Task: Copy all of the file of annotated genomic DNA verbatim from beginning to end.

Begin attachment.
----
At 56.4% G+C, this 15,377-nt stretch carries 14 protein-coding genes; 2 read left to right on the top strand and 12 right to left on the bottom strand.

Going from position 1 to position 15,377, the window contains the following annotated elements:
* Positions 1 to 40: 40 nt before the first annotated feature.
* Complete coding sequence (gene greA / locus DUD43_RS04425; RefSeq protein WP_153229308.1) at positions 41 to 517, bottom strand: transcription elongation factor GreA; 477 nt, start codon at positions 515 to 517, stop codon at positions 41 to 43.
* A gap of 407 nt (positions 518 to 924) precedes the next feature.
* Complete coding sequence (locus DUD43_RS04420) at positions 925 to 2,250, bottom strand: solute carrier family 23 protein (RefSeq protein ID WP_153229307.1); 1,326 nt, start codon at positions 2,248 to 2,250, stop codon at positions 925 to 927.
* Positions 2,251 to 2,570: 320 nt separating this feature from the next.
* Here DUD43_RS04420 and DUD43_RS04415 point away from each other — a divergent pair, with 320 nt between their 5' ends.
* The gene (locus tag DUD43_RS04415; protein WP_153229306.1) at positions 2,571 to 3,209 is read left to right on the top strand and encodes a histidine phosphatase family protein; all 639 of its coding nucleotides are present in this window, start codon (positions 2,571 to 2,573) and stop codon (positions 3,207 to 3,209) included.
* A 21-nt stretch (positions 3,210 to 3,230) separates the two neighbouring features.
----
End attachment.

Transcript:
At 56.4% G+C, this 15,377-nt stretch carries 14 protein-coding genes; 2 read left to right on the top strand and 12 right to left on the bottom strand.

Going from position 1 to position 15,377, the window contains the following annotated elements:
* Positions 1 to 40: 40 nt before the first annotated feature.
* Complete coding sequence (gene greA / locus DUD43_RS04425; RefSeq protein WP_153229308.1) at positions 41 to 517, bottom strand: transcription elongation factor GreA; 477 nt, start codon at positions 515 to 517, stop codon at positions 41 to 43.
* A gap of 407 nt (positions 518 to 924) precedes the next feature.
* Complete coding sequence (locus DUD43_RS04420) at positions 925 to 2,250, bottom strand: solute carrier family 23 protein (RefSeq protein ID WP_153229307.1); 1,326 nt, start codon at positions 2,248 to 2,250, stop codon at positions 925 to 927.
* Positions 2,251 to 2,570: 320 nt separating this feature from the next.
* Here DUD43_RS04420 and DUD43_RS04415 point away from each other — a divergent pair, with 320 nt between their 5' ends.
* The gene (locus tag DUD43_RS04415; protein WP_153229306.1) at positions 2,571 to 3,209 is read left to right on the top strand and encodes a histidine phosphatase family protein; all 639 of its coding nucleotides are present in this window, start codon (positions 2,571 to 2,573) and stop codon (positions 3,207 to 3,209) included.
* A 21-nt stretch (positions 3,210 to 3,230) separates the two neighbouring features.